How Much Does Glass Block Window Installation Cost in 2024?

Most homeowners pay between $410 and $1,235 per window for glass block windows, and the national average cost is about $660.

Most homeowners pay between $410 and $1,235 per glass block window to enjoy the practical and aesthetic benefits glass block windows provide. The national average cost to install glass block windows is $660. A prefabricated 14-inch by 24-inch ready-made glass block window can cost on average about $350, or glass blocks can be purchased individually for $6 to $25 per square of glass block.

Glass block windows are small, square-shaped blocks of thick, translucent glass stacked on top and beside one another to make one solid window. Light passes through them, but you cannot see through them, making them a great way to allow more natural light to flow into your home without compromising privacy. They provide security, are energy efficient, and add a unique decorative flare. 

In this article, we’ll cover:

Average Glass Block Window Installation Costs

National Average Cost$660
Typical Price Range$410 – $1,235
Extreme Low-End Cost$300
Extreme High-End Cost$3,900

The national average to install one glass block window is about $660. Cost is affected by many factors in addition to labor costs. These include whether the window is prefabricated or custom, window assembly method, size of the windows, number of blocks, glass material and style, and the location in your home.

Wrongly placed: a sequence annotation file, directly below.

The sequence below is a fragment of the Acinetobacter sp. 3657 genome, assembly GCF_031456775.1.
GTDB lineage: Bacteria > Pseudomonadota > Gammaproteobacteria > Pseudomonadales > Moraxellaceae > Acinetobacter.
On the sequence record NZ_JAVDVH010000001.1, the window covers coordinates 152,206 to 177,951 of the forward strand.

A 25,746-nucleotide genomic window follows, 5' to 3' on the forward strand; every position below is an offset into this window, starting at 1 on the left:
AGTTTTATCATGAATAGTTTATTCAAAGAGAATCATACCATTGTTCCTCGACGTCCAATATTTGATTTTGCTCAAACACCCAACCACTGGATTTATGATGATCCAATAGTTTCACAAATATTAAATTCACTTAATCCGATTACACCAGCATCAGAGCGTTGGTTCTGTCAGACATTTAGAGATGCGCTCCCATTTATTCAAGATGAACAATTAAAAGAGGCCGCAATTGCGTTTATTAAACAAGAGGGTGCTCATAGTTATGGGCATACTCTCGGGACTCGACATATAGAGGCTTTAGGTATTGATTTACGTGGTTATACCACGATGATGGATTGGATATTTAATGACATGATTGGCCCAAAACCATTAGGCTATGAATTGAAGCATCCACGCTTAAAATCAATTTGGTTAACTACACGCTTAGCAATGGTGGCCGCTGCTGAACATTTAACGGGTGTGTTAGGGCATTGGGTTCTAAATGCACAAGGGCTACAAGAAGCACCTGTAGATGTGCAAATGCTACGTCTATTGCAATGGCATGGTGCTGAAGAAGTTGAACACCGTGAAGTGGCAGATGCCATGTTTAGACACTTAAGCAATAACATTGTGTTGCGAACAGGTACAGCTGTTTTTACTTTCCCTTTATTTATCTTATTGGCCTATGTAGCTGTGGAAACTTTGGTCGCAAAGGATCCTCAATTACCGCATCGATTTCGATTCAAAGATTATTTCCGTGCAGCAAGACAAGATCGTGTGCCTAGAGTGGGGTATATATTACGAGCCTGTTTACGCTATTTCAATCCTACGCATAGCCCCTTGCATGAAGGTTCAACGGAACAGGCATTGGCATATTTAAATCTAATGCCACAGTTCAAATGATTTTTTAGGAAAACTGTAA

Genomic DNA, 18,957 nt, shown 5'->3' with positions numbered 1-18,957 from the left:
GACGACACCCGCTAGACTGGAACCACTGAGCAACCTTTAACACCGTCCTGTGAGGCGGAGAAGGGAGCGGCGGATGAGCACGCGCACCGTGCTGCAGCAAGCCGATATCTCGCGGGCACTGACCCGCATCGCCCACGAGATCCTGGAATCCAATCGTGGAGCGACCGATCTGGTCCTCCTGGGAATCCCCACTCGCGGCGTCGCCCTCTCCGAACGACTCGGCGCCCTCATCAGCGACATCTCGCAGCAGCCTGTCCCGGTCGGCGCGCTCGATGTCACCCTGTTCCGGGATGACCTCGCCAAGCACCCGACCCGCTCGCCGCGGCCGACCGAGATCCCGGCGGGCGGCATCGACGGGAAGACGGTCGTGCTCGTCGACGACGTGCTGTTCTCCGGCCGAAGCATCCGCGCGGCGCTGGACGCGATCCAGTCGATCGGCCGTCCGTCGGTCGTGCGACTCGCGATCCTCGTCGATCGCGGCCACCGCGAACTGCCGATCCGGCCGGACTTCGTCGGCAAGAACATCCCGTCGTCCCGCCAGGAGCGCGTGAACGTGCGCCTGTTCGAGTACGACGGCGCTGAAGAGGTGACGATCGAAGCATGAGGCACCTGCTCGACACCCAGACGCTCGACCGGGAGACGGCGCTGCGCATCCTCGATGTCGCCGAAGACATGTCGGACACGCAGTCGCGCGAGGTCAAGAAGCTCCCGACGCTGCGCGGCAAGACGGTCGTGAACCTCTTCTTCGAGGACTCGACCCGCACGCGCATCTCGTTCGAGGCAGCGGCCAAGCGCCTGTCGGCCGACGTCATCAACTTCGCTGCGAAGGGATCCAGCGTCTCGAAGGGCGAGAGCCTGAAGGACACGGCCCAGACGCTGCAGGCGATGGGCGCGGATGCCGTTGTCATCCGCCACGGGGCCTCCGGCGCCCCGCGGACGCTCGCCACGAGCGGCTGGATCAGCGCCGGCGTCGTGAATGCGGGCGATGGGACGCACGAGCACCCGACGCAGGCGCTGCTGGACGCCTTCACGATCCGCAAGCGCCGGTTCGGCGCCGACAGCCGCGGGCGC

A prefabricated 14-inch by 24-inch ready-made glass block window that costs about $350 for the window alone can cost a total of $700 with installation. A custom 48-inch by 48-inch installed window can total as much as $3,900

A single, clear glass block can cost as little as $6 to $7 per square of glass block. A higher-end glass block with designs, colors, or irregular shapes can cost as much as $30 per square of glass block.

Choosing a prefabricated, unframed, mortared window keeps costs at the lower end. If you want blocks with unique shapes, patterns, and features, like ice or frosted glass blocks, you’ll end up paying closer to the higher end, as much as $25 to $30 per square of glass block.

Prefabricated vs. Custom Glass Block Window Costs

glass block window in a house
Photo Credit: USGirl / Canva Pro / License

One of the advantages of glass block windows is their decorative versatility. You can buy a prefabricated window, which comes as one solid block and is ready to be installed, or you can purchase individual glass blocks for a custom window. These bricks are pieced together as the window is built on your property.